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ARCHIVED - An Enhanced Framework for the Management of Information Technology Projects

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2. Background and Problem Definition

The government is committed to deliver its programs and services more efficiently and effectively through the use of information technology. However, recent cancellations of major information technology projects together with indications that other projects may be experiencing difficulty have raised concerns for the achievement of this goal.

In recognition of these concerns and as part of its ongoing responsibility for advising Ministers on major projects, the Treasury Board Secretariat carried out a review of a sample of 25 of the government's information technology projects, with a total estimated cost of two billion dollars, to identify business, project management, risk management, and human resource issues influencing their outcome.

The Auditor General also reviewed four large government information technology systems under development as described in the Report of the Auditor General, Chapter 12 - Systems Under Development - Managing the Risks, released on October 5, 1995. The Auditor General's findings concurred with those of the Treasury Board Secretariat's review.

In addition, in 1992 Public Works and Government Services Canada initiated a series of Common Purpose Procurement pilot projects in an attempt to improve project success through procurement reform. In January 1995, the department published a summary of findings(1) from audit reviews of this method of procurement and its relation to the success of information technology projects. In addition to procurement issues, these reviews also identified a number of deficiencies in departmental project planning, e.g., risk analysis and business-case.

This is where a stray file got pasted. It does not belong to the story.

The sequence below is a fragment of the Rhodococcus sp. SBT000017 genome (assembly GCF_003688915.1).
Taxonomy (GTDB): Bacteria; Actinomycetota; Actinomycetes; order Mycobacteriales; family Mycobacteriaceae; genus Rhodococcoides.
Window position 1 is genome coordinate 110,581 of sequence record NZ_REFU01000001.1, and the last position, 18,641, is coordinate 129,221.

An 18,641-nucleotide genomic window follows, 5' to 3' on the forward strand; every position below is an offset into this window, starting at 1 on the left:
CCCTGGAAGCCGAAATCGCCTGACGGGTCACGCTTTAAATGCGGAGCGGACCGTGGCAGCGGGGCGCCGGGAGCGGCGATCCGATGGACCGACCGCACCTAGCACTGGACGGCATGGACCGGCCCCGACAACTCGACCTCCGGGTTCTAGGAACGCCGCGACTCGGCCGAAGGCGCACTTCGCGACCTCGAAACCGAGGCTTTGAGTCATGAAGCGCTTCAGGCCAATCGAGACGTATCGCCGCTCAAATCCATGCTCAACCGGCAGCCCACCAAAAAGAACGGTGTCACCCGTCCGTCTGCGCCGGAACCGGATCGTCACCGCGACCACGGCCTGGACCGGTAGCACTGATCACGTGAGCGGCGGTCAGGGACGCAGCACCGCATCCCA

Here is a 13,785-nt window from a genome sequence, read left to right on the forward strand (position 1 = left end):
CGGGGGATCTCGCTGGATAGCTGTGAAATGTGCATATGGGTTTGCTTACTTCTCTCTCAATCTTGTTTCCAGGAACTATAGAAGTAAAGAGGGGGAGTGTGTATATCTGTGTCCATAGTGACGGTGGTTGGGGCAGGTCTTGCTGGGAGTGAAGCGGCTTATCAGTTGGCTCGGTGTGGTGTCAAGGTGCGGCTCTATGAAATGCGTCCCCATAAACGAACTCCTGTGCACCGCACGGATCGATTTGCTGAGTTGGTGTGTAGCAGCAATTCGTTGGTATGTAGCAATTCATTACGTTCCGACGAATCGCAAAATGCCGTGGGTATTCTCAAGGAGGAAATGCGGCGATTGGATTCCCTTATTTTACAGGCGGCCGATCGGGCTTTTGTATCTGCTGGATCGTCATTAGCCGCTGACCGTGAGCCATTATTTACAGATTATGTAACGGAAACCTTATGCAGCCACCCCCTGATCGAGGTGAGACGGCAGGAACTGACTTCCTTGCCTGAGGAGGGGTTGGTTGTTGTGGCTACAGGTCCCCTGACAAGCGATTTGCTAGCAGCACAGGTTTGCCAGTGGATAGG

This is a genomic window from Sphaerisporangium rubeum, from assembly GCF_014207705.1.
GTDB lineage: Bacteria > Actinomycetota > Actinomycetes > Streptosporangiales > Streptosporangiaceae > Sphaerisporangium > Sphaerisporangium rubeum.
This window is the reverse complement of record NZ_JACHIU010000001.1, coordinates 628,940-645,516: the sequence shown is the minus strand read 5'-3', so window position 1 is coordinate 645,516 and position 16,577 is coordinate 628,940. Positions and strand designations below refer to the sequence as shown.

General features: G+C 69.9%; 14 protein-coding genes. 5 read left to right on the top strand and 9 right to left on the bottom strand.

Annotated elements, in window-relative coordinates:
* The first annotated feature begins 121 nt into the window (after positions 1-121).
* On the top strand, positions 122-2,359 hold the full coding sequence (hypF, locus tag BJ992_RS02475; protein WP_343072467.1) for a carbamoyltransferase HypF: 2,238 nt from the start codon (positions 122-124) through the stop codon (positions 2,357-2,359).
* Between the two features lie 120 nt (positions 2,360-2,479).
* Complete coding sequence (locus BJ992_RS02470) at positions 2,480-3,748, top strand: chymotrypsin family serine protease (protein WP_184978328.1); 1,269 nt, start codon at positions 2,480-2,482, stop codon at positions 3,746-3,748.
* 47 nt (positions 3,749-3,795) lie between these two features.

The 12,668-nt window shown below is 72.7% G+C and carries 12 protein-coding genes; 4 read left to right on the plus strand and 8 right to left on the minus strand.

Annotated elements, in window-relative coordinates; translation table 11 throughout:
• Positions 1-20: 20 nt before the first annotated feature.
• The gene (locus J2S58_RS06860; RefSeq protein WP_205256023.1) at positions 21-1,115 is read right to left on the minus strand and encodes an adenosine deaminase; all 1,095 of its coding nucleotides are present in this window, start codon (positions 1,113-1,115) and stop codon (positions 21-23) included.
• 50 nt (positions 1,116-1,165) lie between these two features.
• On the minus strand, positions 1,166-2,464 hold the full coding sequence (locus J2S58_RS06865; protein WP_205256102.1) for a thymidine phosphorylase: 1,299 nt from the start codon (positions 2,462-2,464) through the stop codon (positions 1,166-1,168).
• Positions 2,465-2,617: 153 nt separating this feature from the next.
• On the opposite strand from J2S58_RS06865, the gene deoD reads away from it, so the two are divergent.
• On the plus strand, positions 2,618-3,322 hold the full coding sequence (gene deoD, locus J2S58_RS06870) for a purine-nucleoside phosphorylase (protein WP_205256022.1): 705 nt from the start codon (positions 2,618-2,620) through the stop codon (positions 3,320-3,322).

While problems with information technology projects are not new, their impact seems more pronounced. Their underlying cause seems to be related to significant changes in the project environment that have occurred in the last few years. These changes include: the decentralization of the management of information technology; the transformation of the way the government does its business (business process re-engineering); and rapid technological evolution from mainframe-based systems to more complex distributed client-server systems.

The Canadian government is not alone in this regard. A recent study(2) of 8,380 projects in government jurisdictions and the private sector in the United States indicated that a staggering 31% of all information technology projects are cancelled before they are completed; 53% of those that are completed cost an average of 189% of their original estimates and average only 42% of the originally-proposed features and functions. Only 9% of projects are completed on time and on budget. The lost opportunity costs from project delays and cancellations could not be measured but could easily be in the trillions of dollars, e.g., the delay of the baggage-handling software for the Denver airport cost the city $1.1 million per day.

Applying these Standish findings to the sample of twenty government information technology projects reviewed by the Treasury Board Secretariat would predict that seven would be cancelled and project overruns would total over one billion dollars. It is clear that the government must change to ensure that this prediction does not come true.

The challenge for the government, therefore, is to enhance its framework for managing information technology projects to resolve this situation and ensure greater success. A Treasury Board Secretariat Project Management Office has conducted research in government and private sector organizations that are successfully implementing information technology projects and, with departments, has identified enhancements to the current framework based on the successful practices discovered.